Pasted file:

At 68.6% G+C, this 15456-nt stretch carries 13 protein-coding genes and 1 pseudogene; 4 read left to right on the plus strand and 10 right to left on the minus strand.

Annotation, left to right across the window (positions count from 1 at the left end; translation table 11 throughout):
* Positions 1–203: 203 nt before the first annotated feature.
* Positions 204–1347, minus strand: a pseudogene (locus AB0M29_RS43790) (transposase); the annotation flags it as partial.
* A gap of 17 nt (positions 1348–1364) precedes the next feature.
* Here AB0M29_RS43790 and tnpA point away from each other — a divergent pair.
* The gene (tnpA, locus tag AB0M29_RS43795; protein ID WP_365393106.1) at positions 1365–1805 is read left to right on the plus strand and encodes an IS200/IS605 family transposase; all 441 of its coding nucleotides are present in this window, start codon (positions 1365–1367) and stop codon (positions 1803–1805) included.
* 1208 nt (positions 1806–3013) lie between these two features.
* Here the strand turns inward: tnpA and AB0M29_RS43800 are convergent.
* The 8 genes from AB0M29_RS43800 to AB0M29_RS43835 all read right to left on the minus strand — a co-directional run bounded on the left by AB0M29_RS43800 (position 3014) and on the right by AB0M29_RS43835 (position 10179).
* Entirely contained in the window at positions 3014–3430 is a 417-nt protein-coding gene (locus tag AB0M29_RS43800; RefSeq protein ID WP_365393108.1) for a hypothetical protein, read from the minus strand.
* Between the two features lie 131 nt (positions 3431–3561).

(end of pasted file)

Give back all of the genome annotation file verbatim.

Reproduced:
At 68.6% G+C, this 15456-nt stretch carries 13 protein-coding genes and 1 pseudogene; 4 read left to right on the plus strand and 10 right to left on the minus strand.

Annotation, left to right across the window (positions count from 1 at the left end; translation table 11 throughout):
* Positions 1–203: 203 nt before the first annotated feature.
* Positions 204–1347, minus strand: a pseudogene (locus AB0M29_RS43790) (transposase); the annotation flags it as partial.
* A gap of 17 nt (positions 1348–1364) precedes the next feature.
* Here AB0M29_RS43790 and tnpA point away from each other — a divergent pair.
* The gene (tnpA, locus tag AB0M29_RS43795; protein ID WP_365393106.1) at positions 1365–1805 is read left to right on the plus strand and encodes an IS200/IS605 family transposase; all 441 of its coding nucleotides are present in this window, start codon (positions 1365–1367) and stop codon (positions 1803–1805) included.
* 1208 nt (positions 1806–3013) lie between these two features.
* Here the strand turns inward: tnpA and AB0M29_RS43800 are convergent.
* The 8 genes from AB0M29_RS43800 to AB0M29_RS43835 all read right to left on the minus strand — a co-directional run bounded on the left by AB0M29_RS43800 (position 3014) and on the right by AB0M29_RS43835 (position 10179).
* Entirely contained in the window at positions 3014–3430 is a 417-nt protein-coding gene (locus tag AB0M29_RS43800; RefSeq protein ID WP_365393108.1) for a hypothetical protein, read from the minus strand.
* Between the two features lie 131 nt (positions 3431–3561).